Experiment G: Volumetric Analysis for Vitamin C

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Introduction

The purpose of this experiment is to measure the exact mass of a vitamin C tablet by mixing the filtered and diluted vitamin C solution with a standard potassium iodate solution and standardizing the mixture solution with sodium thiosulphate. Vitamin C, also known as ascorbic acid, is quite essential for human wellbeing. Due to lack of fresh vegetables and fruits, many sailors on merchant ships died from scurvy—the symptoms that human body is heavily lacked on vitamin C. Now, the general public could purchase vitamin c pill from many stores. Vitamin C, like many other vitamins, will expire overtime. It’s important to know when do these vitamin C pills expire. This sound like an impossible job to do. However, vitamin C will degrade overtime, causing the tablet to lose weight. Base on this fact, manufacturers can accurately assign an expiration date for vitamin C pills by measure the weight lost.

Since vitamin C came in terms of a tablet and vitamin C pills are not purely made from vitamin C. It also contains a small dose of sodium. Therefore, dissolve the tablet into distilled water and filter it can ensure that the solution is mostly vitamin C and produce a better result in experiment rather than a chunk of tablet that only react on the surface. Deal to the problem of vitamin C degrade overtime, so the exact the mass of vitamin C cannot be determined. To determine the concentration of vitamin C requires a primary solution to titrate with the vitamin C solution. A primary solution is the solution with accurately known concentration that is calculated from the mass of the solute and the volume of the solution. However, vitamin C solution that was added in to the primary solution only has a limited amount which mean there is excess. To solve this problem, only thing required is adding another solution to react with excess chemical. By subtracting the leftover from the overall. The concertation of vitamin C solution can be determined. Thus, mass of the vitamin C can also be determined. This technique is called back titration. To set up the primary solution requires the following formula:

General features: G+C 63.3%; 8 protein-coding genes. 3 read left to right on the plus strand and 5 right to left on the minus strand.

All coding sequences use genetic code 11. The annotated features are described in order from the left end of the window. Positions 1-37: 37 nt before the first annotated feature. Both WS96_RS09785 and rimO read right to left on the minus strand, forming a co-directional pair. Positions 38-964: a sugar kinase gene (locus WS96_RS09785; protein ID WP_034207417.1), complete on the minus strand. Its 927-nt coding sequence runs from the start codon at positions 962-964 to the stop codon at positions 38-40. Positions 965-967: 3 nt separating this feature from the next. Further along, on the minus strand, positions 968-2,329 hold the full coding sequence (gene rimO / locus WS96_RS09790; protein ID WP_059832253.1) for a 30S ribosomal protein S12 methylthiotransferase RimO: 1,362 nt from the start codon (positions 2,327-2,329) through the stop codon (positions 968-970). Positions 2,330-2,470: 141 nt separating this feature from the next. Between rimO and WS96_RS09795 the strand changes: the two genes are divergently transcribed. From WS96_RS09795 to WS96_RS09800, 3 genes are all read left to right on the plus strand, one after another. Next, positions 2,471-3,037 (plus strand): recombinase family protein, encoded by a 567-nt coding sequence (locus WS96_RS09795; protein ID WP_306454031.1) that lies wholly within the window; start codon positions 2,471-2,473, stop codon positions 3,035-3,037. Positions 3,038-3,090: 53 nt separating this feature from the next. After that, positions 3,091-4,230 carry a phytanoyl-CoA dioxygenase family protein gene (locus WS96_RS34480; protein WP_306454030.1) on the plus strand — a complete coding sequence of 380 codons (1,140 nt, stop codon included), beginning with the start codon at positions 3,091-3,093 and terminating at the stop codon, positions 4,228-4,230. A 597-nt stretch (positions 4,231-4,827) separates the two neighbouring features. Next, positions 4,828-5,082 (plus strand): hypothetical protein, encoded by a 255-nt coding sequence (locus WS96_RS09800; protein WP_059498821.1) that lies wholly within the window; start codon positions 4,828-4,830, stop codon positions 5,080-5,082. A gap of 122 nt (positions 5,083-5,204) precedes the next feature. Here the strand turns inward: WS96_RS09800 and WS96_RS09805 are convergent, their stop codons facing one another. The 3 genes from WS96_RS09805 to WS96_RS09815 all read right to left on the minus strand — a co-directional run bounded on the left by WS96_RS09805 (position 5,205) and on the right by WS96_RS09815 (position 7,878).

5KI+KIO3+3H2SO4→3I2+3K2SO4+3H2O

By adding potassium iodide (KI) and Sulfuric acid (H2SO4), this made the solution within the Erlenmeyer flask turn to ember colour. The process will produce a known quantity of iodine. Afterward, add vitamin C solution into the flask react with iodine in the flask based on the following formula:

This process would not use up all iodine. Therefore, another solution is needed to complete react with the excess iodine. Sodium thiosulphate (Na2S2O3) was added to react with the excess iodine base on the following formula:

2Na2S2O3+I2→2NaI+Na2S4O6

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Add Sodium thiosulphate to the flask until the colour turn faint yellow. The endpoint of the titration is indicated with the assistance of starch. The solution will turn dark black when starch is added. Continue the titration until the black colour completely fade away. At this point, the titration is completed. The concentration now can be calculated.

Procedure